Here's one way to keep us from finding out once and for all whether pesticides are contributing to the mysterious and catastrophic collapse of the world's bee colonies: let the people manufacturing the pesticides fund the studies. That's the charge being leveled against Britain's government by the Parliament's Environmental Audit Committee in a report published Monday, which contends that corporate funding is compromising the integrity of its scientific research.
The good news, amidst a sea of bad news, is that hardly anyone's arguing that the we have a serious bee problem on our hands. In the U.S., about 23.2 percent of honey bee colonies were lost over winter 2013-2014 -- an improvement from the even more disastrous winter that came before it, but a rate that the U.S. government nonetheless calls "economically unsustainable." The White House, in pledging $50 million to address the problem, calls the losses a “genuine threat to domestic agriculture.”
A number of factors are likely contributing to bee declines here and abroad; among them are invasive parasites, along with the rise of monocultures -- acres and acres of fields dedicated to one crop and one crop only -- and the resulting loss of bee-supporting flowers. But a growing number of independent studies are pointing to a class of pesticides known as neonicotinoids, concluding that they, if not the sole driver of declines, are nonetheless heavily implicated. (To take just one example, they've been shown to compromise bees' immune systems, making them that much more susceptible to the viruses being carried by said parasites.) The voices most loudly insisting that there's no link between pesticides and bee die-offs belong, unsurprisingly, to industry representatives, who continue to insist that the science is inconclusive.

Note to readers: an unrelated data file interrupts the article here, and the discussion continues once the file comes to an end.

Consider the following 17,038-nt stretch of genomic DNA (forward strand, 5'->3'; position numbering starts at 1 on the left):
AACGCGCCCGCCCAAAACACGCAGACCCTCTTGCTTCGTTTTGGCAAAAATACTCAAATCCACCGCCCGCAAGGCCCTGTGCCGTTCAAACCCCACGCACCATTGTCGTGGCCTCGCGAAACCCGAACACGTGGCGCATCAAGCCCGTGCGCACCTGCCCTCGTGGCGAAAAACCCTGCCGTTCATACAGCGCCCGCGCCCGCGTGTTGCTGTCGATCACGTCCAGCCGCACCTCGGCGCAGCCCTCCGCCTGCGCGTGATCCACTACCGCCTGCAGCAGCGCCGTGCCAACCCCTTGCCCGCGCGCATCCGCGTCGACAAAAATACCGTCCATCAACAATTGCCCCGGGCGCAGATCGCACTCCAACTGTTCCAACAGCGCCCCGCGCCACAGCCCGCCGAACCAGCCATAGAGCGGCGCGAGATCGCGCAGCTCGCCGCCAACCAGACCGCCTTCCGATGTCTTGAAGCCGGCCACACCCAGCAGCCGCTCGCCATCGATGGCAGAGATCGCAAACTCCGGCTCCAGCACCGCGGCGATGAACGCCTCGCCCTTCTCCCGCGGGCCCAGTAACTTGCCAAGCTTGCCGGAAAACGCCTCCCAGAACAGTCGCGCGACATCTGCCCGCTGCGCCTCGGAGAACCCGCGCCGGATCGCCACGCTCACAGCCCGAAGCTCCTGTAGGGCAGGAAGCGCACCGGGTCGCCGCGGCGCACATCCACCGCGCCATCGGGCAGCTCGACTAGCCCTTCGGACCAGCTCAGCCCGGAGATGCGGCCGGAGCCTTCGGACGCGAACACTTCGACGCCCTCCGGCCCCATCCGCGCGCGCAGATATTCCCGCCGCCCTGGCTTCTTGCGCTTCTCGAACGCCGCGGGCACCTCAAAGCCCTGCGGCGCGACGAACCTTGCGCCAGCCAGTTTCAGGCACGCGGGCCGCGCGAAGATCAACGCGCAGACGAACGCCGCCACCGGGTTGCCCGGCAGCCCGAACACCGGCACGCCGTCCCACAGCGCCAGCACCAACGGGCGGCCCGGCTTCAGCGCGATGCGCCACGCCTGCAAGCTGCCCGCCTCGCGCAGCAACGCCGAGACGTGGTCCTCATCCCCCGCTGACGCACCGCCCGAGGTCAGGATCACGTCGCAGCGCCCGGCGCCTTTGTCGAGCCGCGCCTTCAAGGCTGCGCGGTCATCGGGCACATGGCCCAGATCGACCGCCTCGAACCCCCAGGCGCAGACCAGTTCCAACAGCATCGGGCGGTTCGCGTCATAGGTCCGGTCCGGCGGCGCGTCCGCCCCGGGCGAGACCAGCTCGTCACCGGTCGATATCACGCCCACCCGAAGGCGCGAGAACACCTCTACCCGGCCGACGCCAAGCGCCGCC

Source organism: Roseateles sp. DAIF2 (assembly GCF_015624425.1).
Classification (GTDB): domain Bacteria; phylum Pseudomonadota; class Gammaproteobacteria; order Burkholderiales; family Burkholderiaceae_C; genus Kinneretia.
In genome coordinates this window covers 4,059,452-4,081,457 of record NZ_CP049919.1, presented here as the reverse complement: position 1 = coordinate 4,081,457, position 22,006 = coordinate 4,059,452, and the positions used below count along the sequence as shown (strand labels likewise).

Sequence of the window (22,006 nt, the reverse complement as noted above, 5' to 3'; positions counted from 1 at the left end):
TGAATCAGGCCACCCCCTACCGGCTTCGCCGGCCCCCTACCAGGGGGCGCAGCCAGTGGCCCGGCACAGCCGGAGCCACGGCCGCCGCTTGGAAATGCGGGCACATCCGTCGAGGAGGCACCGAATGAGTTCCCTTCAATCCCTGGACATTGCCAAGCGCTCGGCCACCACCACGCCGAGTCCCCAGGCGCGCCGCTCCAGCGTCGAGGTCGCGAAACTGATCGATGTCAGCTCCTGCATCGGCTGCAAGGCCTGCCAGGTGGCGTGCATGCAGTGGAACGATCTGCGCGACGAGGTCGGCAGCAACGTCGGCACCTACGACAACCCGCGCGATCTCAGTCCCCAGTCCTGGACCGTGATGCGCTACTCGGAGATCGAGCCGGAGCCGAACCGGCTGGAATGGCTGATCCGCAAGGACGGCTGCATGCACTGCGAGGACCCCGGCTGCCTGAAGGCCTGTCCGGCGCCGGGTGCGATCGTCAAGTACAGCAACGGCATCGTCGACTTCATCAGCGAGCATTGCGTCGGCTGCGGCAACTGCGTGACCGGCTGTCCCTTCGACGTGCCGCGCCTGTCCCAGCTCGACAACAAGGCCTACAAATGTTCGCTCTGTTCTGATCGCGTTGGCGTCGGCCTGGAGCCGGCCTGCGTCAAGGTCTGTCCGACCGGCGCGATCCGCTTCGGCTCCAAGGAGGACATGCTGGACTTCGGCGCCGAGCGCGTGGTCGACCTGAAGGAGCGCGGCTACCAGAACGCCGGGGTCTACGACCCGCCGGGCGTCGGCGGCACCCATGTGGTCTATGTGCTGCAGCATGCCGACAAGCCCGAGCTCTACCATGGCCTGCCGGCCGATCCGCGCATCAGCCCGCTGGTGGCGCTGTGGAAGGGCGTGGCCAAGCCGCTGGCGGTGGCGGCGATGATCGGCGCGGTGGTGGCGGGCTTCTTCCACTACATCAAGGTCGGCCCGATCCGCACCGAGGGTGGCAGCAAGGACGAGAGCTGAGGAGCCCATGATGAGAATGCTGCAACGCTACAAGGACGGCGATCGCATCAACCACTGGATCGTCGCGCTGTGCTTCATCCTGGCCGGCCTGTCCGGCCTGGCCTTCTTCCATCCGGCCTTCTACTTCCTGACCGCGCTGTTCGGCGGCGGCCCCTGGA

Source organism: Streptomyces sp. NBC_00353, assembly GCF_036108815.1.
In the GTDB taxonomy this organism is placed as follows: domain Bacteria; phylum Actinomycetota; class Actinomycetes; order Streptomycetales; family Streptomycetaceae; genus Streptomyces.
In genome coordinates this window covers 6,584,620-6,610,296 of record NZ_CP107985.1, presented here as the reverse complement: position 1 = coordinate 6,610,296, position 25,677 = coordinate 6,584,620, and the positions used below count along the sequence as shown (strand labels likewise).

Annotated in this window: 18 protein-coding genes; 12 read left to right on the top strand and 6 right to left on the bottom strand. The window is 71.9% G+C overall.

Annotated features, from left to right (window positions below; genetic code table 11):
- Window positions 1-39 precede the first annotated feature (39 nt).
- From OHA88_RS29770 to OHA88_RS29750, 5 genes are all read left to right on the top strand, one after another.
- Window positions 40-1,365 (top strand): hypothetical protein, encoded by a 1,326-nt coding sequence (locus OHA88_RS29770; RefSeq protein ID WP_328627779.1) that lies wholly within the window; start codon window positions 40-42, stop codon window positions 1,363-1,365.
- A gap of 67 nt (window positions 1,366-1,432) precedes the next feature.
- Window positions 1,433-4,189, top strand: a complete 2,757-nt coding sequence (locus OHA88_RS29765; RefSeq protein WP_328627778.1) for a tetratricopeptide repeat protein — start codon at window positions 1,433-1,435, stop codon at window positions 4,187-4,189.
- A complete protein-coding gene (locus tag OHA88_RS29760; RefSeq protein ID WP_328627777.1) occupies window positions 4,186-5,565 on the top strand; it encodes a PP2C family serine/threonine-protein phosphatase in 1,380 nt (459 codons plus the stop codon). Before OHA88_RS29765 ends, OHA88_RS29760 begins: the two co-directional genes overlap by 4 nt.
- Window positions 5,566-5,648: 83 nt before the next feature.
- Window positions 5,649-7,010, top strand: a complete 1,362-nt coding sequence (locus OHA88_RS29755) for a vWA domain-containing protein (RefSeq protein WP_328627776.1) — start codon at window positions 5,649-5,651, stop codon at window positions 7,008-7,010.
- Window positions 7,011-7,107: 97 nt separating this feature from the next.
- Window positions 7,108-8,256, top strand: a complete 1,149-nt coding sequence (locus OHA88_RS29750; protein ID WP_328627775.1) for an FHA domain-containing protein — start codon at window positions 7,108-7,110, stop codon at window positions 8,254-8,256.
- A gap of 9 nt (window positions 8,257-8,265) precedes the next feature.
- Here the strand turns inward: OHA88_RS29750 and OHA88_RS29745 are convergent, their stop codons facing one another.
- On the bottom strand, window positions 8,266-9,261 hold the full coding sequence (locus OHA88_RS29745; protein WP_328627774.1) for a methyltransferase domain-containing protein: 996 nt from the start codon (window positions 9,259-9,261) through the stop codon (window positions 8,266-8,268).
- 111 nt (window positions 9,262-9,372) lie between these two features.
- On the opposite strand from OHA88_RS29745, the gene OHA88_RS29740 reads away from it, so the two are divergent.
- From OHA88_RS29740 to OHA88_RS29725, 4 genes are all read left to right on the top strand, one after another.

When it comes to addressing the pesticide factor, the E.U. is way ahead of the U.S. While the EPA says it won't complete its scientific review of the role neonicotinoids, a certain class of pesticides implicated in recent die-offs, until 2018, and won't consider taking any action until that time, the European Commission decided to adopt a better-safe-than-sorry approach. Last year, it enacted a two-year, continent-wide ban on three neonicotinoids that the European Food Safety Authority decided were posing the greatest threat. The British government, however, was one of the hold-outs. Right now, it's convening a group of experts to review the available evidence, which will form the cornerstone of a new National Pollinator Strategy and help inform the government's decision about whether to support the ban, which is up for review next year.
According to the Parliament committee, there's no question that it should. Since the ban was first passed, the report argues, “new studies have added weight to those that indicated a harmful link between pesticide use and pollinator populations.” The government, the report insists, is failing to protect the bees, and, in the process, letting industry interests get in the way of sound science.
Letting manufacturers fund research into the impacts of their own products "testifies to a loss of environmental protection capacity in the Department responsible for it," said Joan Walley, the committee's chair, in a statement. "If the research is to command public confidence, independent controls need to be maintained at every step."